In studies in which soyhulls replaced grain, there were few differences in the overall average lactation performance (Ipharraguerre and Clark, 2003). Milk fat tended to increase (0.11 percentage unit). Despite few responses in the treatment means, they noted that some authors reported decreased milk protein yields. Metabolizable protein (less microbial protein) and(or) metabolizable methionine could have explained the decreased milk protein response. They suggested limits of 25% soyhulls in the diet when replacing forage (if adequate effective fiber) and 30% when replacing grain.

Where’s the Beef?

In my review, I have focused on dairy studies, but there are some analogous data from beef studies that support the dairy research.

Effective fiber can help maintain or increase DMI (Galyean and Defoor, 2003). Negative associative effects would be important in mixed diets (roughage plus grain) in which the forage is expected to provide energy rather than primarily for use to keep cattle on feed. A negative associative effect is when a response in digestibility, DMI, or growth is expected to be the average of the responses from two different feeds (such as a forage and a grain when fed separately), but the actual response is lower than the predicted average. Several beef reports have documented the benefits of FBP to lower negative associative effects. For example, when based on resultant performance, corn fiber might have more NEg than corn grain (Oliveros et al., 1989).

The differences between wet and dry FBP might be more pronounced in beef rations than dairy rations, and dairy nutritional advisors might gain perspective from such cases. Cattle had better performance when fed wet than dry distillers grains (Lodge et al., 1997), and wet CGF was predicted to have more NEg than dry CGF (Ham et al., 1995), perhaps by decreasing negative associative effects. In either wet or dry forms, sorghum distillers grains were inferior to corn distillers grains (Lodge et al., 1997). A modified corn FBP had poorer digestibility and lower cattle performance than dry CGF or dry corn distillers grains (Peter et al., 2000).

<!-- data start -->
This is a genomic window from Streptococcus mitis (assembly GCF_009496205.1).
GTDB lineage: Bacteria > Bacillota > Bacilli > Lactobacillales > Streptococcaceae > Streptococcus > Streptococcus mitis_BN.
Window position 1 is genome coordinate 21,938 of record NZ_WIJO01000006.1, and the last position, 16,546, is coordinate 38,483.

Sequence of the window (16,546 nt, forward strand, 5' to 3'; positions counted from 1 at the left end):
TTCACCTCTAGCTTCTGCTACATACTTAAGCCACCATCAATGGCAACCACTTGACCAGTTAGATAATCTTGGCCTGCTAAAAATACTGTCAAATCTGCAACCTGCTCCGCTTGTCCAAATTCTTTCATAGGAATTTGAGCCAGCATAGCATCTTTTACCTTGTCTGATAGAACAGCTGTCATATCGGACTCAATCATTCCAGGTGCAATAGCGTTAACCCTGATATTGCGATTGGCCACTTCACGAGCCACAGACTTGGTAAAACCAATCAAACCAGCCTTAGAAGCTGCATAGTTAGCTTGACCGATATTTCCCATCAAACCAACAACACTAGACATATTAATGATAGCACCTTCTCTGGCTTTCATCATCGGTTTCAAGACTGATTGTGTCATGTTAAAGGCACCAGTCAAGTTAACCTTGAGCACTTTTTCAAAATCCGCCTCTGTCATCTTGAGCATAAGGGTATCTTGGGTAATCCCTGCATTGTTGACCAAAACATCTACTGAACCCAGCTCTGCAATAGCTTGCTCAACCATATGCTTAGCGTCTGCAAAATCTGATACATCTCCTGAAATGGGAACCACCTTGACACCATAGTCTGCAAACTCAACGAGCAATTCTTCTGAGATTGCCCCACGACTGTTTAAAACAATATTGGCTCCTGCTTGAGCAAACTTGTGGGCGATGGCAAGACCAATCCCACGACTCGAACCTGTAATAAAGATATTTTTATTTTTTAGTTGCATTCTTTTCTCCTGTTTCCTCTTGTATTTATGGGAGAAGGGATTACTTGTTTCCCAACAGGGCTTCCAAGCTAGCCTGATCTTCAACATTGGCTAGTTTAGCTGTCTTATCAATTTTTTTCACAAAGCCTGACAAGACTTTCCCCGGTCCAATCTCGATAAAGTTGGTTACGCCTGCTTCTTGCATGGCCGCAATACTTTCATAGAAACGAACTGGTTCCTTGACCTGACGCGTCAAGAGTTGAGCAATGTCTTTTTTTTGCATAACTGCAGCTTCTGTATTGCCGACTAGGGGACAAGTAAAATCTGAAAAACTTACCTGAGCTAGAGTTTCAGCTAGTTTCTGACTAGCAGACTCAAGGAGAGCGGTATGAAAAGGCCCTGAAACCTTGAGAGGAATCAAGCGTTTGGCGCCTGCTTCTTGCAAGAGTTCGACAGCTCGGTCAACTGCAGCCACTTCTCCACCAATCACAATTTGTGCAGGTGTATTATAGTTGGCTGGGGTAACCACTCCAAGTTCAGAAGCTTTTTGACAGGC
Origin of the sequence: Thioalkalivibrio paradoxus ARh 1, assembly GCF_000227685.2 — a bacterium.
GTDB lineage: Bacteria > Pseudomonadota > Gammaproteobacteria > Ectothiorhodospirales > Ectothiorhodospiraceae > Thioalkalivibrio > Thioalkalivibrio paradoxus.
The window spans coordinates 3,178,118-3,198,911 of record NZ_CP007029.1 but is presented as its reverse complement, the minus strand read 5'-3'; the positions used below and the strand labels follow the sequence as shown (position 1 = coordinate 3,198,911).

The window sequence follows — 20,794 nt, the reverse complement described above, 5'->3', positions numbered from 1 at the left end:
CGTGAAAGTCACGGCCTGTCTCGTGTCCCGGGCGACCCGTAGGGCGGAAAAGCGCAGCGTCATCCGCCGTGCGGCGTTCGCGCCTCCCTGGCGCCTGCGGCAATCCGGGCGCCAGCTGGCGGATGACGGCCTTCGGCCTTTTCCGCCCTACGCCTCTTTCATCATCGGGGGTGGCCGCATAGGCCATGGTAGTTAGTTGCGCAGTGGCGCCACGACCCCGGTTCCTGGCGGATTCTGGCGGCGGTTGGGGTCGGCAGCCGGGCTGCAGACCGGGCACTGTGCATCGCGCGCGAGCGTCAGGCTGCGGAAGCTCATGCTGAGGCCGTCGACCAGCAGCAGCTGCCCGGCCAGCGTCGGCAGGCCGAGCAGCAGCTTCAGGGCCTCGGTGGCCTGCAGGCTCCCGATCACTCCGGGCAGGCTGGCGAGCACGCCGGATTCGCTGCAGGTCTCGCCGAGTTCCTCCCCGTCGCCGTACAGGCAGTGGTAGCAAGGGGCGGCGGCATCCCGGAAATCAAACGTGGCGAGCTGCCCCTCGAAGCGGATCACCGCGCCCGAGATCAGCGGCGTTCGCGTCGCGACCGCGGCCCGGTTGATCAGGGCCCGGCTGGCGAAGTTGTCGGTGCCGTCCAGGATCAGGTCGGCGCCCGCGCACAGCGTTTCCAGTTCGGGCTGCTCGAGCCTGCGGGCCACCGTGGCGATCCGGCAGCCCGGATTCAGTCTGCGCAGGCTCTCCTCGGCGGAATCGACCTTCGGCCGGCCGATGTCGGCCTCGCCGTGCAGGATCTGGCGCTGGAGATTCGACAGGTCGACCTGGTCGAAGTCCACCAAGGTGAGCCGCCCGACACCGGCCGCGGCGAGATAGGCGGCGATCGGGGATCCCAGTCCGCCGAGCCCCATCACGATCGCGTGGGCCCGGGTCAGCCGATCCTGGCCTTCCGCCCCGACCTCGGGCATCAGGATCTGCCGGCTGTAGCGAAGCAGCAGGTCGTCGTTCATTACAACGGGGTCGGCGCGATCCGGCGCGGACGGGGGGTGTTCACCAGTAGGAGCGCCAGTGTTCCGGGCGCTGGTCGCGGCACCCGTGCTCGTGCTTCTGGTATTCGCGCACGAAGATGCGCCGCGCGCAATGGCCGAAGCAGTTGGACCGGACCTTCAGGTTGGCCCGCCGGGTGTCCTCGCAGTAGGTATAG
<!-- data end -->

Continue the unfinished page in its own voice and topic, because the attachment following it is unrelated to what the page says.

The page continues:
Titgemeyer (2000) reviewed the literature for soybean hulls. In addition to comments described previously, he assessed the potential to use soyhulls as the main ingredient in beef rations. Passage rate is rapid, as expected, but performance still was satisfactory. This underscores the economical considerations in such rations. Excretion of potentially digestible fiber in soyhulls might be acceptable if its price is competitive relative to forages and grains used in growing rations. Limit feeding was beneficial in diets with high amounts of wet CGF (Hussein and Berger, 1995), and perhaps such a case might be helpful for high soyhull diets. As discussed previously, the high intake rates of high-producing dairy cows would promote passage without adequate coarse forage. However, addition of 30% alfalfa hay to soyhull-based beef rations actually might have promoted positive associative effects (the response was greater than predicted) in a recent study (Trater et al., 2001), independent of passage rate effects. The passage rate from the rumen actually increased when alfalfa hay was added. They suggested that the benefit was due to increased ruminal pH. Even soyhulls can produce enough acids during fermentation to depress ruminal pH when saliva flow is lowered because of insufficient physically effective NDF. Finally, Titgemeyer (2000) concluded that soybean hulls make a very good energy supplement for forage-based diets because they should be highly digestible but should not decrease forage NDF digestibility as would some grain sources.


Fibrous by-products are becoming staples in many dairy rations. The FBP help meet the needs for physically effective fiber (especially WCS), particularly after the dairy cow has transitioned into lactation such that the feed intake pattern is stable and the rumen is adjusted to higher energy rations. However, most FBP probably have a more important role in slowing the rate of ruminal degradability compared with grain-based concentrates (high chemical effectiveness). As DMI continues to increase for high-producing dairy cows, digestion and passage rates become increasingly important. Besides affecting ruminal digestibility, these rates probably affect the ruminal mat and possibly even rumination activity. Nutritional advisors need to be more aware of these interactions to be able to use FBP on farms with different availabilities of forages or with different particle sizes of those forages. Unfortunately, the complexity of these interactions is difficult to assess for specific recommendations at this time, so decision analyses will need to be made on a case-by-case basis (as illustrated in Figures 1 and 2). Even so, our knowledge has increased such that decisions can be made either better or with less trial-and-error feeding. Various FBP should continue to provide increased flexibility and cost effectiveness in ruminant rations in the future.

Author Information

Jeffrey L. Firkins
Department of Animal Sciences
The Ohio State University

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This work is supported by the USDA National Institute of Food and Agriculture, New Technologies for Ag Extension project.